To demonstrate the robustness of the integration envelope for spiking patterns containing bursts, we have also tested aperiodic stimuli (Ng et al., 2018) that may better model the variation encountered in day-to-day tactile exploration of surfaces. Using the Optacon, we delivered spike patterns with intervals ranging from 4 to 113 ms with mean spike rates below 50 Hz. Our prediction was that the perceived frequency of these stimuli would be lower than the mean spike rate as a result of the intervals of <25 ms falling within the burst window and so not contributing their weights to the apparent frequency. All three frequencies tested showed perceived frequencies approximately 80% of that which would be expected from the mean rate (Ng et al., 2018). This provides compelling evidence that mean spike rate is not the key determinant of perceived frequency, and that the fine temporal structure of spike trains plays a critical role in the sensory experience. This is consistent with experimental results that pooled afferent data from monkeys with psychophysics studies conducted in humans to show that fine temporal features on a millisecond scale detected by FA afferents were far stronger predictors of human perception of the similarity of two stimuli than were measures based on a rate code (Mackevicius et al., 2012).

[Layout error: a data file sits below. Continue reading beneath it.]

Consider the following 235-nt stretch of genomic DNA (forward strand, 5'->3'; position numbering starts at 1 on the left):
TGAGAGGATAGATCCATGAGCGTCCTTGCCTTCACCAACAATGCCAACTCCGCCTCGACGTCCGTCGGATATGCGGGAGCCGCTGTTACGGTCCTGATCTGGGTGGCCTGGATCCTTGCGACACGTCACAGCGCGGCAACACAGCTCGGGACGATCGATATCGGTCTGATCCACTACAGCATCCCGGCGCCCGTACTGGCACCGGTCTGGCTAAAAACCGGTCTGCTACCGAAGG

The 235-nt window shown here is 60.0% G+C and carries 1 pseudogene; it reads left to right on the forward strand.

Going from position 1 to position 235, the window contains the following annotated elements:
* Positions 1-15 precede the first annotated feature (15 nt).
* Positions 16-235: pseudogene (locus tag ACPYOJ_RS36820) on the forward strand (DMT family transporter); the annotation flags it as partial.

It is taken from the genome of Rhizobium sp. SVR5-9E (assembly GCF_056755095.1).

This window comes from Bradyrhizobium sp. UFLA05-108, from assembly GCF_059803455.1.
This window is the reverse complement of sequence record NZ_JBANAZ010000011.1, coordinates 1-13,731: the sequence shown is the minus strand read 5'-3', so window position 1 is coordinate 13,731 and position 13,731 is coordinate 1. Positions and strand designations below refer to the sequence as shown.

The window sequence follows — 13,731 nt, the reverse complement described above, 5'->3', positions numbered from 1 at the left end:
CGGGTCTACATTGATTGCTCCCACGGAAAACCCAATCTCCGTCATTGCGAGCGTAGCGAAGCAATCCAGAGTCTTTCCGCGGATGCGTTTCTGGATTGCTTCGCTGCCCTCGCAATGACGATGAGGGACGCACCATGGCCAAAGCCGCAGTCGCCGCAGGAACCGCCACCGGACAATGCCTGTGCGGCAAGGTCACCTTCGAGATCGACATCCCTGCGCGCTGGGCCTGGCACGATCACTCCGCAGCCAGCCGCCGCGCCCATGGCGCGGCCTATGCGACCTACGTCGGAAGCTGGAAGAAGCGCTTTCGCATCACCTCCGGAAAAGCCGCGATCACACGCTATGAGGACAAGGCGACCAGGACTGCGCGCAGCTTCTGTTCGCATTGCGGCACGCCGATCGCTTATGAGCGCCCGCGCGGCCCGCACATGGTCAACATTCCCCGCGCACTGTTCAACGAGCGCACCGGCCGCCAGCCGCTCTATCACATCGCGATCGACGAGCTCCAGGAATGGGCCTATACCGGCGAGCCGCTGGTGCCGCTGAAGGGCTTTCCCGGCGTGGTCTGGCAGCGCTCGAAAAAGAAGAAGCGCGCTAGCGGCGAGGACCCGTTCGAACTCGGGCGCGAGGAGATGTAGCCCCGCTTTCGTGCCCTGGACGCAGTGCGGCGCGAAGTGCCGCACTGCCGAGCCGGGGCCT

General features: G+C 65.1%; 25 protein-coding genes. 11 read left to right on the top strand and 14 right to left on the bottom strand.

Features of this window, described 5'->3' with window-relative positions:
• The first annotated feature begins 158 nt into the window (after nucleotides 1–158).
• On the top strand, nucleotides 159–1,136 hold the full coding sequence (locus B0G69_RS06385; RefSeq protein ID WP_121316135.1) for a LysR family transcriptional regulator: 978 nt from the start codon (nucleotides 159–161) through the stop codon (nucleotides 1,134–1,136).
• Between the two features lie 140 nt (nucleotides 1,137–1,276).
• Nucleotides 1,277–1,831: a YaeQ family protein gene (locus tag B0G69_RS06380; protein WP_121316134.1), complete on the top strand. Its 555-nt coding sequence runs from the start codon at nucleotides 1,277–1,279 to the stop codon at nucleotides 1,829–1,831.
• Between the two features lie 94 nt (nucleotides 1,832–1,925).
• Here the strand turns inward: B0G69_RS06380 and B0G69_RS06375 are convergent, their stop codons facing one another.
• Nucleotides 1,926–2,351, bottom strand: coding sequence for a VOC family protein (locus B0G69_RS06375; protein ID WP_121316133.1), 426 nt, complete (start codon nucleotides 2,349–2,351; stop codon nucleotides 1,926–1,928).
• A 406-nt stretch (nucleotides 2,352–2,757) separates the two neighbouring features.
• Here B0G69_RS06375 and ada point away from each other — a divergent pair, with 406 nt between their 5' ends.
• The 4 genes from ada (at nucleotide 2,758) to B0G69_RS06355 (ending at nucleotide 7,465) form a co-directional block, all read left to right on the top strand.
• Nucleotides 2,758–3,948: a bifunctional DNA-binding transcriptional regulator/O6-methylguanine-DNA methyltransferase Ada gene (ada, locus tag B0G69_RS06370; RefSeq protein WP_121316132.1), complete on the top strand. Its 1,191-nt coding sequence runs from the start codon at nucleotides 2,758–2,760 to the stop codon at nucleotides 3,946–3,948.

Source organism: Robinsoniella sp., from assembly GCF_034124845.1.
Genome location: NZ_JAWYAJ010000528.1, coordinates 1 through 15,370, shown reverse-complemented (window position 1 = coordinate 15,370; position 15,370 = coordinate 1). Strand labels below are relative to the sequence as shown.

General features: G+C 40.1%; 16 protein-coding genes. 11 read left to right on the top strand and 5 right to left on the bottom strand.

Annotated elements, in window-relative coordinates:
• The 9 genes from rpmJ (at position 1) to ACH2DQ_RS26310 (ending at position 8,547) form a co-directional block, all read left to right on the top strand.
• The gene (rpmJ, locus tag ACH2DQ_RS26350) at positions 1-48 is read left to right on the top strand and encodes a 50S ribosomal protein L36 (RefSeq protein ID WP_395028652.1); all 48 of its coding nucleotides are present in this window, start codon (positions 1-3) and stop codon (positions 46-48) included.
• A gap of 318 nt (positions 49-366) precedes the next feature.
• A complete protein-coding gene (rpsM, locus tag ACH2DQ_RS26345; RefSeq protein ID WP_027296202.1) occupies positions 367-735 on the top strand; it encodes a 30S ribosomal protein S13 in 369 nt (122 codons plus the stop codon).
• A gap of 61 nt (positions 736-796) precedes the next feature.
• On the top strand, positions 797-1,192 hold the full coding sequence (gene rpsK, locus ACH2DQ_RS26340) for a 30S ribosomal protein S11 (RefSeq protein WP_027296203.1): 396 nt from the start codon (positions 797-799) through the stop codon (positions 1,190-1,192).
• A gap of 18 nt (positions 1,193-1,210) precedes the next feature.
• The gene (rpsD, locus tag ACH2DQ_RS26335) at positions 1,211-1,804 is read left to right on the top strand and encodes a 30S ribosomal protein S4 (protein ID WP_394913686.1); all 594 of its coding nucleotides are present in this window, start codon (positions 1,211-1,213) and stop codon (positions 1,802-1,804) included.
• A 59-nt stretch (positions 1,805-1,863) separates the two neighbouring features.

Implications for Design of Sensory Neural Prostheses and Brain-Machine Interfaces
The insights into neural coding, and the opportunity afforded by control of spike timing, represent advances that should be translatable into advances in interfaces between external devices and peripheral nerves or neurons in the central nervous system. Although current bionic prostheses offer a profound benefit for users, as outlined in the introduction, they are nowhere near matching the scale of the sensory transduction systems that they are designed to interface with. Any currently foreseeable improvement would still leave interfaces a long way from a 1:1 connection between sensor and afferent neuron. This challenge has several dimensions, one is to maintain a stable connection with a neuron or axon that is fragile, flexible, and has a size on the order of 10 μm. Although there are possible new approaches using flexible materials and optical technologies, there remain very significant challenges to be overcome (Durand et al., 2014).